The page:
For this trip I wanted to upgrade to a food cozy to keep food warm longer. I still want to cook in a freezer bag, not a pot, to eliminate washing dishes. Serendipitously my choice of pots, Evernew Titanium ECA-266 500mL mug pot, is close enough in key dimensions to the quart size bag I would be using, so the food cozy can also double as a pot cozy.

I was going to use close cell foam from an old sleeping pad as insulation, until an Internet search showed many hikers are now using Reflectix(tm) insulation, available at big-box home stores, which resembles bubble-wrap with foil facing on both sides. Very light weight, the material is easy to cut with scissors and fastens together nicely with foil tape. Following the data-driven nature of this blog, I should have built cozies out of different materials (Reflectix, closed cell foam, and perhaps bubble wrap) and measured the temperature change in each, but sadly I’m running out of time. It’s less than a week until my flight and copious amounts of trip preparation still remain. This video shows some temperature measurements.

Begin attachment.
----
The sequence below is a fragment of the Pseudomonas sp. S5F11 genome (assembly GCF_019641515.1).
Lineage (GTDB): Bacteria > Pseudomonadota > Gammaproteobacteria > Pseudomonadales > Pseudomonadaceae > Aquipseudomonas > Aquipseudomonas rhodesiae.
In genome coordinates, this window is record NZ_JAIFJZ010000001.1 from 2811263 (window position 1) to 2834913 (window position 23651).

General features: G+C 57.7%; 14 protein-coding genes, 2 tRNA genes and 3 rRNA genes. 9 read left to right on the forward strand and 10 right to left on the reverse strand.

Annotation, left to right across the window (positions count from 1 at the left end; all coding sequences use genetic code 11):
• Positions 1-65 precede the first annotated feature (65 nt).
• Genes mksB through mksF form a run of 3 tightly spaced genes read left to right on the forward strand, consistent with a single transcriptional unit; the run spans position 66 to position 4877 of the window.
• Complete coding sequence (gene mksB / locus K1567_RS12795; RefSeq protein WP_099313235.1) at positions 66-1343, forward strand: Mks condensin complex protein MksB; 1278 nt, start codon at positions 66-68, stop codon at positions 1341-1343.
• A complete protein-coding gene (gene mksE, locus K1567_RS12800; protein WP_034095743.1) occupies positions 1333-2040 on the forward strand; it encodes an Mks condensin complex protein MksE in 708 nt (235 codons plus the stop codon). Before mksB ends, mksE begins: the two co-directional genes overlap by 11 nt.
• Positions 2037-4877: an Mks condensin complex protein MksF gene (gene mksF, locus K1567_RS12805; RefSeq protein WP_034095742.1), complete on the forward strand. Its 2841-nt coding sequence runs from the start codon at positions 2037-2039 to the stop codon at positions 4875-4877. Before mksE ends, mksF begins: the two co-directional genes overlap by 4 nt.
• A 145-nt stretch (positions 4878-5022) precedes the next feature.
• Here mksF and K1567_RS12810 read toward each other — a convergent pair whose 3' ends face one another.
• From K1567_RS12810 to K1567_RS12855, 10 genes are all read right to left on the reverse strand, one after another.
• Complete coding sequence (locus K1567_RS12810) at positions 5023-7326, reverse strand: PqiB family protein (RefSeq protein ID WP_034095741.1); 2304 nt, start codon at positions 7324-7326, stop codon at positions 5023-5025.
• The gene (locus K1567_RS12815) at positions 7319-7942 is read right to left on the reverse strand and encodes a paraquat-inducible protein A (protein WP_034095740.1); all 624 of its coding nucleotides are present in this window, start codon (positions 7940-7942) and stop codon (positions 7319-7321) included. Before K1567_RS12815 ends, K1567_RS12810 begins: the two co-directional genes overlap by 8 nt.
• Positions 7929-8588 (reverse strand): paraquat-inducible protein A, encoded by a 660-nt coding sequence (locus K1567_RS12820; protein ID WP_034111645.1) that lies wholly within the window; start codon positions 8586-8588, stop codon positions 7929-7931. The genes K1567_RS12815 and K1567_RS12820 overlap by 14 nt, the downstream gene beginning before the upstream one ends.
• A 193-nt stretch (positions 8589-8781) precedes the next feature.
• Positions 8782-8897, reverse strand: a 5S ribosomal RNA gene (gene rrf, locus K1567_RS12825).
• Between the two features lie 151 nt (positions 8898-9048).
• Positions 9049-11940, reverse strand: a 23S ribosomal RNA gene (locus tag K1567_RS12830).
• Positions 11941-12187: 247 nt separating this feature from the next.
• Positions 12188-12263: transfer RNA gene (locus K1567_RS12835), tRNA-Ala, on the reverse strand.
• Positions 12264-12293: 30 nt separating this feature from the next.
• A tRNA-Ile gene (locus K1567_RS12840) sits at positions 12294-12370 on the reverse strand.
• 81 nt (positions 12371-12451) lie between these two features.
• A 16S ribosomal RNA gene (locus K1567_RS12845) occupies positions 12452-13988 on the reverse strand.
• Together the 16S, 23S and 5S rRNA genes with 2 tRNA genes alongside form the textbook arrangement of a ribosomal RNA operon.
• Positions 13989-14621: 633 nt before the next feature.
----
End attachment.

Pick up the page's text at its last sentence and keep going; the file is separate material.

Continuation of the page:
The series of photos shows how the pot cozy goes together, rather self-explanatory. No template is needed other than the pot to measure against. The materials are flexible and forgiving, so measurements need not be precise.

My cozy weighs 25 grams. Some weight reduction might be had by reducing tape, although I would prefer to do some field testing before trimming much more.